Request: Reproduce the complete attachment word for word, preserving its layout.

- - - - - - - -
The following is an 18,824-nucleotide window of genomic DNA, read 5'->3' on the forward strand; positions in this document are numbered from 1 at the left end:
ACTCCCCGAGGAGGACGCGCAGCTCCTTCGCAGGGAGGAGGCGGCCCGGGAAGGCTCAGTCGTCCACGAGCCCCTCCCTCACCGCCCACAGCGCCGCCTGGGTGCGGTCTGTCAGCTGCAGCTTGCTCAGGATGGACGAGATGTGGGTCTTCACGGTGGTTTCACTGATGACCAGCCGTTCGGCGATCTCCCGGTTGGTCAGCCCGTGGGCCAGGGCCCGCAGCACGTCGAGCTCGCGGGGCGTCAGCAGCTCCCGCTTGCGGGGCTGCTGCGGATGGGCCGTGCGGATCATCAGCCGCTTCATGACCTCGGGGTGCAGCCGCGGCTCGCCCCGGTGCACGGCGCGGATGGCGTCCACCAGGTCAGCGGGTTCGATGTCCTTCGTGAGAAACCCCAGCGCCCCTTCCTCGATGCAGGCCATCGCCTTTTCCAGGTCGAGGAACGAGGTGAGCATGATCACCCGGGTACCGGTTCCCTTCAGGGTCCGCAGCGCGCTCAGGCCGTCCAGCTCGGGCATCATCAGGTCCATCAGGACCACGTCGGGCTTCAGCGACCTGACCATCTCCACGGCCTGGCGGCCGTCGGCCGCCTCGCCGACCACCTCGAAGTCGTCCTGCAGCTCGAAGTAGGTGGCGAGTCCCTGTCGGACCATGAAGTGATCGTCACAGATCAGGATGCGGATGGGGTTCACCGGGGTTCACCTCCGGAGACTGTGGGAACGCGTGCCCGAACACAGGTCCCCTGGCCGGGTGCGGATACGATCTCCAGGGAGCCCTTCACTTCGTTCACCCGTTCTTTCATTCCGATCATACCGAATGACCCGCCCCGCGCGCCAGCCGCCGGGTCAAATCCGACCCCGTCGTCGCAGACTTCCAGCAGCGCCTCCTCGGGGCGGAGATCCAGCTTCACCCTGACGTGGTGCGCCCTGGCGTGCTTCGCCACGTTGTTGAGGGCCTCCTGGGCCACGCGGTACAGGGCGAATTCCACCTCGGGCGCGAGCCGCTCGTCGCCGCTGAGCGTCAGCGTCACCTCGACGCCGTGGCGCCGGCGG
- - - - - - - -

The following is an 18,824-nucleotide window of genomic DNA, read 5'->3' on the forward strand; positions in this document are numbered from 1 at the left end:
ACTCCCCGAGGAGGACGCGCAGCTCCTTCGCAGGGAGGAGGCGGCCCGGGAAGGCTCAGTCGTCCACGAGCCCCTCCCTCACCGCCCACAGCGCCGCCTGGGTGCGGTCTGTCAGCTGCAGCTTGCTCAGGATGGACGAGATGTGGGTCTTCACGGTGGTTTCACTGATGACCAGCCGTTCGGCGATCTCCCGGTTGGTCAGCCCGTGGGCCAGGGCCCGCAGCACGTCGAGCTCGCGGGGCGTCAGCAGCTCCCGCTTGCGGGGCTGCTGCGGATGGGCCGTGCGGATCATCAGCCGCTTCATGACCTCGGGGTGCAGCCGCGGCTCGCCCCGGTGCACGGCGCGGATGGCGTCCACCAGGTCAGCGGGTTCGATGTCCTTCGTGAGAAACCCCAGCGCCCCTTCCTCGATGCAGGCCATCGCCTTTTCCAGGTCGAGGAACGAGGTGAGCATGATCACCCGGGTACCGGTTCCCTTCAGGGTCCGCAGCGCGCTCAGGCCGTCCAGCTCGGGCATCATCAGGTCCATCAGGACCACGTCGGGCTTCAGCGACCTGACCATCTCCACGGCCTGGCGGCCGTCGGCCGCCTCGCCGACCACCTCGAAGTCGTCCTGCAGCTCGAAGTAGGTGGCGAGTCCCTGTCGGACCATGAAGTGATCGTCACAGATCAGGATGCGGATGGGGTTCACCGGGGTTCACCTCCGGAGACTGTGGGAACGCGTGCCCGAACACAGGTCCCCTGGCCGGGTGCGGATACGATCTCCAGGGAGCCCTTCACTTCGTTCACCCGTTCTTTCATTCCGATCATACCGAATGACCCGCCCCGCGCGCCAGCCGCCGGGTCAAATCCGACCCCGTCGTCGCAGACTTCCAGCAGCGCCTCCTCGGGGCGGAGATCCAGCTTCACCCTGACGTGGTGCGCCCTGGCGTGCTTCGCCACGTTGTTGAGGGCCTCCTGGGCCACGCGGTACAGGGCGAATTCCACCTCGGGCGCGAGCCGCTCGTCGCCGCTGAGCGTCAGCGTCACCTCGACGCCGTGGCGCCGGCGG